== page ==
“Dr Papaderos, what is the meaning of life?”
A ripple of laughter; people stirring to go.
Papaderos stilled the room and searched the questioner’s eyes
gauging the seriousness of the question.
“I will answer your question.”
From his wallet he fetched a small leather pouch
and produced a round mirror, the size of a 50p.

“When I was a child, we lived in a remote village on this island.
One day, on the road, I found the broken pieces of a mirror,
where a German motorcycle had been wrecked.
I tried to find all the pieces, but it was not possible,
So, I kept the largest piece and over time,
by scratching against a stone, I made it round.

It was my toy.
I became fascinated by shining the mirror’s reflected light into all sorts of dark places – nooks and crannies, crevices and holes.
Even into adulthood, I did the same.

As I became a man, I grew to understand that this was not just a child’s game
but a metaphor for what I might do with my life.
I came to understand that I am not the light or the source of the light.
But light – truth, understanding, knowledge – is there,
and it will only shine in many dark places, if I reflect it.

I am only a fragment of the whole mirror – the whole shape I do not know.
With what I have however, I can bring light.
Change some things, in some people.
Perhaps others may see and do likewise.
This is what I am about. This is the meaning of my life.”

Then he took the small mirror and holding it carefully
caught that magical Mediterranean sunlight
and reflected it onto the face and folded hands of his questioner.
[It Was On Fire When I Lay Down On It, R Fulghum, pp172ff]

The Word became flesh and dwelt among us…
the true light, which enlightens everyone, coming into the world.

Sermon 12th January 2020

ST COLUMBA’S, PONT STREET
1stSUNDAY AFTER EPIPHANY, BAPTISM OF CHRIST
12 JAN 2020

“Suddenly the heavens were opened to him and he saw the Spirit of God
descending like a dove and alighting on him.
And a voice from heaven said,
“This is my Son, the Beloved, with whom I am well pleased.” Matthew 3:16-17

“I’m driving home from work, heading south,
when the sky takes hold of me – and I begin to cry.”

This is the arresting opening, to a talk from the radio series, Four Thought.
Its author is Lorna Stimson:
“In Norfolk, landmarks cling to the horizon;
the sky is bigger than anything else;
ever present and everywhere – a bit like God, if I could find one.”

The context of her sudden weeping, is the recent death of her father.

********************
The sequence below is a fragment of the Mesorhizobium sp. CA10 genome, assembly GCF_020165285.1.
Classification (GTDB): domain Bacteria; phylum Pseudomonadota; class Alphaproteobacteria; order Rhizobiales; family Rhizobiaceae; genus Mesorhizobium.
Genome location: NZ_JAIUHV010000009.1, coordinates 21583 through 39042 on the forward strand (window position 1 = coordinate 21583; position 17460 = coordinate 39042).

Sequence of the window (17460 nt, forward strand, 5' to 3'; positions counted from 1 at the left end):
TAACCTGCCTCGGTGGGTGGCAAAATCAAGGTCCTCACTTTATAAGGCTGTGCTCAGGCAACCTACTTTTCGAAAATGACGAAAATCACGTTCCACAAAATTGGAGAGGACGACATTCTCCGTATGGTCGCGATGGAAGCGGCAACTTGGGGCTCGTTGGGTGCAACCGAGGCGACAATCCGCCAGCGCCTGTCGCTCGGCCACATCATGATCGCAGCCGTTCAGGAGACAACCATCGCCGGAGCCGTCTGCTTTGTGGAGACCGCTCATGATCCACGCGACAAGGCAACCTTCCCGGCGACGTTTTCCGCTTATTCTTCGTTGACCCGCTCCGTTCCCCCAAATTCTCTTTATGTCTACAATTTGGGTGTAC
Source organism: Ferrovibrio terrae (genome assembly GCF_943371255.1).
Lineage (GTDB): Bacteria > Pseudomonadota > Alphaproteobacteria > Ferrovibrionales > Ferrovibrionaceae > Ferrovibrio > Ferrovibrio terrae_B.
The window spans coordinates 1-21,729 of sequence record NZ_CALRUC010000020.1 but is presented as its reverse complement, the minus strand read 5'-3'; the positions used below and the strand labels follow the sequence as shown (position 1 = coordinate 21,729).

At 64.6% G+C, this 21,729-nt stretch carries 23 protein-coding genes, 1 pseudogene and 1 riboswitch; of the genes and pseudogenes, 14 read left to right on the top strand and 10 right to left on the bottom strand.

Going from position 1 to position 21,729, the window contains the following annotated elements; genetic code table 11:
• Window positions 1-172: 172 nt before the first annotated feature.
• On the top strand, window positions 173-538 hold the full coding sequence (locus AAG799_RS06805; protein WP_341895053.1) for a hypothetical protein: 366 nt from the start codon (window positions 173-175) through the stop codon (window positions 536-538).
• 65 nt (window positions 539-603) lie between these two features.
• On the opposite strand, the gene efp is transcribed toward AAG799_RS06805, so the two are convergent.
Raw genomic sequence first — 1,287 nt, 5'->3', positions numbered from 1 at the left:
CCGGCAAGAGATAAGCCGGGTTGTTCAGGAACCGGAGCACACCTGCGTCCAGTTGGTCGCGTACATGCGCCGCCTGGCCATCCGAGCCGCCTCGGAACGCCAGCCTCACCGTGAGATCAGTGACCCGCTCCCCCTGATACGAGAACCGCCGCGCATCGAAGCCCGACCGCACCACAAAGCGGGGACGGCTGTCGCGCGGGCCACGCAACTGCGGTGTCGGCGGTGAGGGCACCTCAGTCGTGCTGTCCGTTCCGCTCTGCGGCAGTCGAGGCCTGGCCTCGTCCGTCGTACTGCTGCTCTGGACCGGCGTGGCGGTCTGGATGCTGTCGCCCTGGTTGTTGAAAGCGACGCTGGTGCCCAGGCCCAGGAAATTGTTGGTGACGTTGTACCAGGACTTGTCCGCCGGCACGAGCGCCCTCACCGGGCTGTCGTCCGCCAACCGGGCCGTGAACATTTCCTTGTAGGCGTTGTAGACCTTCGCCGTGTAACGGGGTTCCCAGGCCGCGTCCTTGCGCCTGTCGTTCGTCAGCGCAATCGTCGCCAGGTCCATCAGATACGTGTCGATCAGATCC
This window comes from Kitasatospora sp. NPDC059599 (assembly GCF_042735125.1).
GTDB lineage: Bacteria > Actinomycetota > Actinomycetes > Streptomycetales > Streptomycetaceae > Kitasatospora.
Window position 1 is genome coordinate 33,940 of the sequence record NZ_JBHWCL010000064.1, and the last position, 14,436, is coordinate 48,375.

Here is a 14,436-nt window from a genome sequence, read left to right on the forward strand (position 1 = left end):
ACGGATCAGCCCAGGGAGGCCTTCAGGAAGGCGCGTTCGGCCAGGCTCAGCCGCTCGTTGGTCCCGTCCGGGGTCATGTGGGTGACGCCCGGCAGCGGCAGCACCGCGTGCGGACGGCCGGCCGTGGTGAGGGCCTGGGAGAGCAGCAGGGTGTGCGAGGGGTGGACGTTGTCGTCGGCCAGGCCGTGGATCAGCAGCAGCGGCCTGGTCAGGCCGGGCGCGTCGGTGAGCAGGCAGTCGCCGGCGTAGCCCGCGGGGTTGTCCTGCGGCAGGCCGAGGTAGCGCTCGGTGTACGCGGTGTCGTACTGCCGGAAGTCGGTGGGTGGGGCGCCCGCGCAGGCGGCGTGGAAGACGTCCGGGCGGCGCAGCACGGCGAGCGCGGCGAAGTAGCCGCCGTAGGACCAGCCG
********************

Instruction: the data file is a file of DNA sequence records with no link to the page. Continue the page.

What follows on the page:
One of the things they shared was his love of clouds and stars.
So, the daughter meditates:
The sky gives us everything…light and water;
sets the mood for our days.
dramatic inky storm clouds, shrill blue summers and rainbows;
noisy rooks, aeroplane trails, breath-taking sunrises
and blank paper days, the colour of putty.
Yet, how often she asks, do we look up?

Suddenly, heavens opened, Spirit descending, that Voice:
“This is my Son, the Beloved, with whom I am well pleased.”

The Church calendar tells us that today is the first Sunday after the Epiphany,
(the 6th of January - day of gold, frankincense and myrrh.)
The early Church combined four elements in the Epiphany:
the Incarnation (the birth of Jesus), the visit of the wise men,
the baptism of Jesus and the miracle at the wedding of Cana –
all epiphanies - showing forth’s,
shimmering moments, allowing us to look
beneath and beyond the ordinary surfaces.
Disclosure - about who Jesus is, and what he means.

After the infant Jesus comes the adult,
trumpeted by John, his kinsman,
the unsettling prophet, drawing the crowds to baptism at the Jordan river.
John, himself not the light, but come to bear witness, to the light.
Listening to John you anticipate something even fiercer,
more turbulent than he – a winnowing fork to hand, to separate wheat from chaff.
“I baptise you with water,
but the one coming after me will baptise with fire.”

It turns out, differently.
The long-awaited one, waits in line.
The heralded one, asks the herald, to perform one more announcement -
“Then Jesus came from Galilee to John at the Jordan,
to be baptised by him.”
But so quietly and humbly, there is no indication that anyone much noticed.

As so often, geography is significant:
Jordan River, rich with sacred history,  
where once upon a time the ancient Israelites, entered the land of Canaan;  
where the prophet Elijah ended his prophetic ministry,
and his successor Elisha inaugurated his.  
The Jordan, which flowed under the same “opened” sky
God first spread forth, “in the beginning,” at the dawn of Creation.  
A place with a history, a vantage point
to see the hand of God, throughout the ages.
And now the parting of more symbolic waters –
a new Red Sea for the children of Israel.

There by those not-very-bonnie banks,
a coronation of sorts takes place:
not by ascending palace/temple steps -
but by the stepping down into life’s mainstream.
First sight of the adult Immanuel – taking his turn,
shuffling alongside humanity’s walking wounded - God with us.

A coronation? Yes. But also, a kind of first death.